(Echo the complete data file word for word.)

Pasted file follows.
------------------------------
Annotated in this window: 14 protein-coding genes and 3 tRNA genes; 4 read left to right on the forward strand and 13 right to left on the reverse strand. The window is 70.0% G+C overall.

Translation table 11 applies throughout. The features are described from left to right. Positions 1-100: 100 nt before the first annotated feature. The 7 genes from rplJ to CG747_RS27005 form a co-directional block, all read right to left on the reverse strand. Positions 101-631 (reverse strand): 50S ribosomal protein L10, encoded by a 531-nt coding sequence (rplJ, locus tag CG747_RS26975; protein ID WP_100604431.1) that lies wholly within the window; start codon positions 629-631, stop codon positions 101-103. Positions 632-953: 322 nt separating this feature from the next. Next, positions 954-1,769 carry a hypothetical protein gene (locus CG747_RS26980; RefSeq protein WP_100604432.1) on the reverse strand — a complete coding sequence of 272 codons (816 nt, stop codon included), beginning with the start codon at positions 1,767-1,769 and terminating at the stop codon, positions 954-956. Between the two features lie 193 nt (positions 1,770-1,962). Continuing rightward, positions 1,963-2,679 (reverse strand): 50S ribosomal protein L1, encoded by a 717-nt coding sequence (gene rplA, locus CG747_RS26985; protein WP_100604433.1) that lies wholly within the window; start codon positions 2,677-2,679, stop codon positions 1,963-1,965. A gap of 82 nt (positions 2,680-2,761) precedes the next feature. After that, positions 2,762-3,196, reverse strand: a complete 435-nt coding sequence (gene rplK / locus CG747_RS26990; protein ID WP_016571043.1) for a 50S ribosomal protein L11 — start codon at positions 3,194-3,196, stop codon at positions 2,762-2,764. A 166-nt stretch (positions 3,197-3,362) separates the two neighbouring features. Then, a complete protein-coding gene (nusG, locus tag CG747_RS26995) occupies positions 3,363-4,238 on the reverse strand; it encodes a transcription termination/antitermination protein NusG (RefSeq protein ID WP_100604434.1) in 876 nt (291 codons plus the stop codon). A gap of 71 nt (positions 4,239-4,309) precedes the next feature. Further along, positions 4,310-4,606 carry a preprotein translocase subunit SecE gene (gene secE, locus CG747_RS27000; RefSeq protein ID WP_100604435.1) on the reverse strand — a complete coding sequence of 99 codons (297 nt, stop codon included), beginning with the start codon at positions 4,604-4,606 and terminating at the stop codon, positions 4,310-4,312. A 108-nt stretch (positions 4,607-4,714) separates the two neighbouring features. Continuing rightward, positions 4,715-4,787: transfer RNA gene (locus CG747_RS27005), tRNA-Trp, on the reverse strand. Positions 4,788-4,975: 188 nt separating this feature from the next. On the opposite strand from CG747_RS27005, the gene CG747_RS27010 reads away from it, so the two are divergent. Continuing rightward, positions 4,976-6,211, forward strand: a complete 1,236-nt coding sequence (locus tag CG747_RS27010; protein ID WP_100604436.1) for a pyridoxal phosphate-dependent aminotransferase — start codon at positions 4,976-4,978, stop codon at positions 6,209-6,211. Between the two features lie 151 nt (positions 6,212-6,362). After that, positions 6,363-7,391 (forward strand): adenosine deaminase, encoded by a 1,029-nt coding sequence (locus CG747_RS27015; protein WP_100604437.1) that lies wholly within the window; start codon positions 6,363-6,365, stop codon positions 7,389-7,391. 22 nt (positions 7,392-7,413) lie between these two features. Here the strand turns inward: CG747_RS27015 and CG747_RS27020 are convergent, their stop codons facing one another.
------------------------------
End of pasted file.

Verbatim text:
Annotated in this window: 14 protein-coding genes and 3 tRNA genes; 4 read left to right on the forward strand and 13 right to left on the reverse strand. The window is 70.0% G+C overall.

Translation table 11 applies throughout. The features are described from left to right. Positions 1-100: 100 nt before the first annotated feature. The 7 genes from rplJ to CG747_RS27005 form a co-directional block, all read right to left on the reverse strand. Positions 101-631 (reverse strand): 50S ribosomal protein L10, encoded by a 531-nt coding sequence (rplJ, locus tag CG747_RS26975; protein ID WP_100604431.1) that lies wholly within the window; start codon positions 629-631, stop codon positions 101-103. Positions 632-953: 322 nt separating this feature from the next. Next, positions 954-1,769 carry a hypothetical protein gene (locus CG747_RS26980; RefSeq protein WP_100604432.1) on the reverse strand — a complete coding sequence of 272 codons (816 nt, stop codon included), beginning with the start codon at positions 1,767-1,769 and terminating at the stop codon, positions 954-956. Between the two features lie 193 nt (positions 1,770-1,962). Continuing rightward, positions 1,963-2,679 (reverse strand): 50S ribosomal protein L1, encoded by a 717-nt coding sequence (gene rplA, locus CG747_RS26985; protein WP_100604433.1) that lies wholly within the window; start codon positions 2,677-2,679, stop codon positions 1,963-1,965. A gap of 82 nt (positions 2,680-2,761) precedes the next feature. After that, positions 2,762-3,196, reverse strand: a complete 435-nt coding sequence (gene rplK / locus CG747_RS26990; protein ID WP_016571043.1) for a 50S ribosomal protein L11 — start codon at positions 3,194-3,196, stop codon at positions 2,762-2,764. A 166-nt stretch (positions 3,197-3,362) separates the two neighbouring features. Then, a complete protein-coding gene (nusG, locus tag CG747_RS26995) occupies positions 3,363-4,238 on the reverse strand; it encodes a transcription termination/antitermination protein NusG (RefSeq protein ID WP_100604434.1) in 876 nt (291 codons plus the stop codon). A gap of 71 nt (positions 4,239-4,309) precedes the next feature. Further along, positions 4,310-4,606 carry a preprotein translocase subunit SecE gene (gene secE, locus CG747_RS27000; RefSeq protein ID WP_100604435.1) on the reverse strand — a complete coding sequence of 99 codons (297 nt, stop codon included), beginning with the start codon at positions 4,604-4,606 and terminating at the stop codon, positions 4,310-4,312. A 108-nt stretch (positions 4,607-4,714) separates the two neighbouring features. Continuing rightward, positions 4,715-4,787: transfer RNA gene (locus CG747_RS27005), tRNA-Trp, on the reverse strand. Positions 4,788-4,975: 188 nt separating this feature from the next. On the opposite strand from CG747_RS27005, the gene CG747_RS27010 reads away from it, so the two are divergent. Continuing rightward, positions 4,976-6,211, forward strand: a complete 1,236-nt coding sequence (locus tag CG747_RS27010; protein ID WP_100604436.1) for a pyridoxal phosphate-dependent aminotransferase — start codon at positions 4,976-4,978, stop codon at positions 6,209-6,211. Between the two features lie 151 nt (positions 6,212-6,362). After that, positions 6,363-7,391 (forward strand): adenosine deaminase, encoded by a 1,029-nt coding sequence (locus CG747_RS27015; protein WP_100604437.1) that lies wholly within the window; start codon positions 6,363-6,365, stop codon positions 7,389-7,391. 22 nt (positions 7,392-7,413) lie between these two features. Here the strand turns inward: CG747_RS27015 and CG747_RS27020 are convergent, their stop codons facing one another.